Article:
|Origin:||Probably from Low German wabbeln|
1 [intransitive and transitive]
to move unsteadily from side to side, or make something do this: ➔ see usage note shake1
The pile of bricks wobbled and fell.
Tom stopped, wobbling from the weight of his load.
2 [intransitive always + adverb/preposition]
to go in a particular direction while moving unsteadily from side to side
wobble down/along/towards etc
Cindy wobbled along the street on her bike.
to be unsure whether to do something [= waver]:
The President appeared to wobble over sending the troops in.
—wobble noun [countable]WORD CHOICE:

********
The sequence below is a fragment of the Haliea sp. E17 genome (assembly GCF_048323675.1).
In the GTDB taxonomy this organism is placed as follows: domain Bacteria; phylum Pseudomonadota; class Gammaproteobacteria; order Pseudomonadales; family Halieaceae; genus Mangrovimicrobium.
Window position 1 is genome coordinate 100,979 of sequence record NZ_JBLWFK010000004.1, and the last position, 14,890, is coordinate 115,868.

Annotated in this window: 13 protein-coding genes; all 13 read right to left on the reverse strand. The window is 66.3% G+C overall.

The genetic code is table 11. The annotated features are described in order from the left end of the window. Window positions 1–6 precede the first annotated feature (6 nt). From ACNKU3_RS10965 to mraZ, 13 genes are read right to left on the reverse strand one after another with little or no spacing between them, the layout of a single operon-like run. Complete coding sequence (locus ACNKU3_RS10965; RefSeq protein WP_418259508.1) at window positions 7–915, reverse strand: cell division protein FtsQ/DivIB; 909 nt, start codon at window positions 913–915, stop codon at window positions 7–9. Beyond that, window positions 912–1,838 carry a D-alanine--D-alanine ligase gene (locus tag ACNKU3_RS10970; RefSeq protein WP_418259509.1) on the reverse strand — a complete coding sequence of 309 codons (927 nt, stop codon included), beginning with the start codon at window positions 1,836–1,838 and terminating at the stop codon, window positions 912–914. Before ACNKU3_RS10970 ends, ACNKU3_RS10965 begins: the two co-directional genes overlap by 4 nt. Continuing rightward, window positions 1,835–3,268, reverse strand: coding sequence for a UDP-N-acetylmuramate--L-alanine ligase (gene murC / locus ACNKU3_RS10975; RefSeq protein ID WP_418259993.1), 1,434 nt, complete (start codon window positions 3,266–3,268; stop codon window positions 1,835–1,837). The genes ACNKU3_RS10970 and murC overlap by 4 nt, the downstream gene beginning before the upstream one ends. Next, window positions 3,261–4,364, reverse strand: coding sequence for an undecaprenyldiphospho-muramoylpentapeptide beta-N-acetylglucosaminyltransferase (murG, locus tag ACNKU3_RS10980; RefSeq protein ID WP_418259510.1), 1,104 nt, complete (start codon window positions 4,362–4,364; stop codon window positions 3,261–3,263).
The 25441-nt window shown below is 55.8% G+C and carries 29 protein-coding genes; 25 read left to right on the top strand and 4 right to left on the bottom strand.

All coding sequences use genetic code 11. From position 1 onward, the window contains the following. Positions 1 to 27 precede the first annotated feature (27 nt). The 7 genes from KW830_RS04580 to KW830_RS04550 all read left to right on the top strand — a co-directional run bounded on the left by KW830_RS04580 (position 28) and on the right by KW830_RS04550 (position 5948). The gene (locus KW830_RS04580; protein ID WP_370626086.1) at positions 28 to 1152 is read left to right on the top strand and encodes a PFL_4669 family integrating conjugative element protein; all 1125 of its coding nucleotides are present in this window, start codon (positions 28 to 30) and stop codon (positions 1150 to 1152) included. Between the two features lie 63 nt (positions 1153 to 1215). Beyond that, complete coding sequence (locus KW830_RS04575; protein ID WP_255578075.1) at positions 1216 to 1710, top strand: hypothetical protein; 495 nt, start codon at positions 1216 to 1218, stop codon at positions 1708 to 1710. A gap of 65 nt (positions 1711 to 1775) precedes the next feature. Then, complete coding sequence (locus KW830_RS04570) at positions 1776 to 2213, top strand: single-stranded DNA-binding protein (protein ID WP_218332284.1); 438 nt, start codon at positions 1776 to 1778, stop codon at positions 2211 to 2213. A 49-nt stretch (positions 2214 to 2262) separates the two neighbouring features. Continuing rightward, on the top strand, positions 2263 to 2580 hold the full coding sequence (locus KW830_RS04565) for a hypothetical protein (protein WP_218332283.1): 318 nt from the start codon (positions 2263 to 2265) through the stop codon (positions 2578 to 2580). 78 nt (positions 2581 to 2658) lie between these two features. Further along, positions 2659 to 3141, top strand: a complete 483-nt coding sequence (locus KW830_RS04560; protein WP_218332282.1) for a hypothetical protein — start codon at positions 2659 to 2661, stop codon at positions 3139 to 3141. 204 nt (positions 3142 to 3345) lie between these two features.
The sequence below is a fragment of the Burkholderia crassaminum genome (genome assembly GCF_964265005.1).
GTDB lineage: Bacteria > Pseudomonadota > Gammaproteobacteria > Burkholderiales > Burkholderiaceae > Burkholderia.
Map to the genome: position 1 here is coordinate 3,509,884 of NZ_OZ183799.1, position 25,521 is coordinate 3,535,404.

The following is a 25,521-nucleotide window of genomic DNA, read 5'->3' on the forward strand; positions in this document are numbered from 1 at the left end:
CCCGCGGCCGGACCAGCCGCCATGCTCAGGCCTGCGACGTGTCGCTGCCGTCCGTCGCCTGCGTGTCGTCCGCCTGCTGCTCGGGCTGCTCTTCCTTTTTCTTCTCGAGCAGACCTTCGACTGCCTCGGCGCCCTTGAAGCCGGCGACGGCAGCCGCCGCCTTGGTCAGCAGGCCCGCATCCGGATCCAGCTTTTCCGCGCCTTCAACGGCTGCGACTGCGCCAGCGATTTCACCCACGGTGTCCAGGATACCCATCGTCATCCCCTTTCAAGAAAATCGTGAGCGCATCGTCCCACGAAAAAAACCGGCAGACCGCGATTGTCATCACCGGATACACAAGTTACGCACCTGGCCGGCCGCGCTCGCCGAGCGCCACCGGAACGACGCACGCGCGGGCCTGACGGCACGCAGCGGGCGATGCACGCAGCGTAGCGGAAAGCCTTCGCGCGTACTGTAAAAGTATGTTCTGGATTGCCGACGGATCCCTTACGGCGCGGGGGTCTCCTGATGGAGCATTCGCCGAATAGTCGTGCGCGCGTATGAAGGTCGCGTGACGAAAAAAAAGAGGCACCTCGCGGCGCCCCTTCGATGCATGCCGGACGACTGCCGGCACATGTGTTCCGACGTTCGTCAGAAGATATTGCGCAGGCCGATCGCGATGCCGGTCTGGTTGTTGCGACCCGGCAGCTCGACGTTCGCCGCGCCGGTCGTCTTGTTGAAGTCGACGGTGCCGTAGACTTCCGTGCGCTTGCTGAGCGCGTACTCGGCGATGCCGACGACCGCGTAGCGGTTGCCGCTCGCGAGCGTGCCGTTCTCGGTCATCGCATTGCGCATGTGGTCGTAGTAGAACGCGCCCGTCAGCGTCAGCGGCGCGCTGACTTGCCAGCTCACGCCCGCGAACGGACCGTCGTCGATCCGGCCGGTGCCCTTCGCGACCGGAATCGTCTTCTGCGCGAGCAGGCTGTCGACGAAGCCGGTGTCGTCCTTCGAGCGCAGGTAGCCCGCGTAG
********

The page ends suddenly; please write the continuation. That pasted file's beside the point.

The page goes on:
shake, wobble, rattle, vibrate, tremble, shiverShake is a fairly general word. It can be used to talk about objects moving • There was a loud bang and the building shook. It can also be used to talk about people's bodies moving because of cold, strong emotion, or illness • Mary shook with rage. If something wobbles, it moves from side to side because it is not steady or balanced • The desk wobbles when you put anything on it.If something hard rattles, it shakes and makes a quick series of short sounds • The wind blew and the windows rattled.If something vibrates, it makes small quick regular movements that you can hear or feel • The engine began to vibrate.If someone trembles, their body shakes with very small movements, especially because they are angry, afraid, or excited • Trembling, she approached him.If someone shivers, their body shakes with small movements, especially because they are cold or frightened • We sat shivering under a blanket. ➔ See also shake